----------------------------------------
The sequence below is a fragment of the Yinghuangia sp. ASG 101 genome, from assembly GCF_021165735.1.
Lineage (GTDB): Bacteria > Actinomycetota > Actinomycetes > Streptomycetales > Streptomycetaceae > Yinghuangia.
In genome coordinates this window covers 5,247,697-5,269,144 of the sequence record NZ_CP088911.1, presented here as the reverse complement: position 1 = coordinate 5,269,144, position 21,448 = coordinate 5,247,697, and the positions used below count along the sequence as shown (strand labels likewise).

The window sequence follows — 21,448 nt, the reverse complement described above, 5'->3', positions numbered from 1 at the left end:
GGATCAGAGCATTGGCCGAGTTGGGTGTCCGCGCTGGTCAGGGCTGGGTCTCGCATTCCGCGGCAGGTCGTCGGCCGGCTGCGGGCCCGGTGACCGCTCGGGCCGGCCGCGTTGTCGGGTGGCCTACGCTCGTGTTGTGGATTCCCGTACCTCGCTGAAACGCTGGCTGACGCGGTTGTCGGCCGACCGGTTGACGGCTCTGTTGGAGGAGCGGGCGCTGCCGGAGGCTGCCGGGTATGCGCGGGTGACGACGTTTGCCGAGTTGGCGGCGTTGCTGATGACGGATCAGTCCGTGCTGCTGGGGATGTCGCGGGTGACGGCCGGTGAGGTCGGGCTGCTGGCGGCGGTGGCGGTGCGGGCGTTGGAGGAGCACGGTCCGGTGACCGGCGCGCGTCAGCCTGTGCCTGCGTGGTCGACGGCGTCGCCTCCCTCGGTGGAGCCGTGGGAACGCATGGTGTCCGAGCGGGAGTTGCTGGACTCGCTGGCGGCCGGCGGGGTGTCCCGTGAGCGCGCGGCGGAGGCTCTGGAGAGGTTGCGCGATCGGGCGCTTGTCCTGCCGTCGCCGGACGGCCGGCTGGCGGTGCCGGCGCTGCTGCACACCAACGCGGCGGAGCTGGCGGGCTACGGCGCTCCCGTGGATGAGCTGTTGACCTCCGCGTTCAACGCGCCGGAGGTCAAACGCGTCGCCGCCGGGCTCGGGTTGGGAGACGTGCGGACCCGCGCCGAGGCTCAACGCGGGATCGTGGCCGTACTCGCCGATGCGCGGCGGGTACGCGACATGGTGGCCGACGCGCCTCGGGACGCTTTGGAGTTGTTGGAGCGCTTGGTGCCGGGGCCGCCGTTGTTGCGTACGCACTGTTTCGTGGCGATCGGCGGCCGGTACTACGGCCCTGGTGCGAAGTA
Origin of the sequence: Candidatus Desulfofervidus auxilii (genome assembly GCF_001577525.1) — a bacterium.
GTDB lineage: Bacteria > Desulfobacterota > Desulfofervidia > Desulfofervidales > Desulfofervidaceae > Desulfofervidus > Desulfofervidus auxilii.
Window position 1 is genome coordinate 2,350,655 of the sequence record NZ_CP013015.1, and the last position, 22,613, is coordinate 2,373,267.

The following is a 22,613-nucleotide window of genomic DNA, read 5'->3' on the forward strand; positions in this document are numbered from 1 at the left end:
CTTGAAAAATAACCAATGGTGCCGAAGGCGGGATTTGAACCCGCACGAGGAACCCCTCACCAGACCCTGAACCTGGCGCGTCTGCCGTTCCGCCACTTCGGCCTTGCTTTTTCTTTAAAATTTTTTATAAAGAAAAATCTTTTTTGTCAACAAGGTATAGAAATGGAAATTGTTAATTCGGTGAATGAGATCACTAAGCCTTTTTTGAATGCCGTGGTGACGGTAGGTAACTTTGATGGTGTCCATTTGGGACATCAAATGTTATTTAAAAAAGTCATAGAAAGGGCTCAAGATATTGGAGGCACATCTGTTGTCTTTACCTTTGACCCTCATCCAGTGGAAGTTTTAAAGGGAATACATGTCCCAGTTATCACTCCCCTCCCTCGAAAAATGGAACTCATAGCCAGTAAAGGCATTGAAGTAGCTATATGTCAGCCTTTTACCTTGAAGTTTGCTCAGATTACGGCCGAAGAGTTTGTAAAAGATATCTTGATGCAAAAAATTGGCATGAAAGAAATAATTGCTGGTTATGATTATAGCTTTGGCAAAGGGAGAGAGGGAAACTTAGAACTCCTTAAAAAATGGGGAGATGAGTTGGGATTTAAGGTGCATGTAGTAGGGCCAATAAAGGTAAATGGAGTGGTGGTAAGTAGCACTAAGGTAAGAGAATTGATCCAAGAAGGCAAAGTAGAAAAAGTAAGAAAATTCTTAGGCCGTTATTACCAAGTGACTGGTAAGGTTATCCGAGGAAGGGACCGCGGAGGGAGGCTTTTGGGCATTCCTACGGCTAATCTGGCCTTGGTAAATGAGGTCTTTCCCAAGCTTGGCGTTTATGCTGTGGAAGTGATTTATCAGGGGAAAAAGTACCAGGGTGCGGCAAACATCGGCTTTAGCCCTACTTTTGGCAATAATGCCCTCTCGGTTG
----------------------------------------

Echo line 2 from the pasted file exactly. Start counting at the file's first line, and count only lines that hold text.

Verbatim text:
Lineage (GTDB): Bacteria > Actinomycetota > Actinomycetes > Streptomycetales > Streptomycetaceae > Yinghuangia.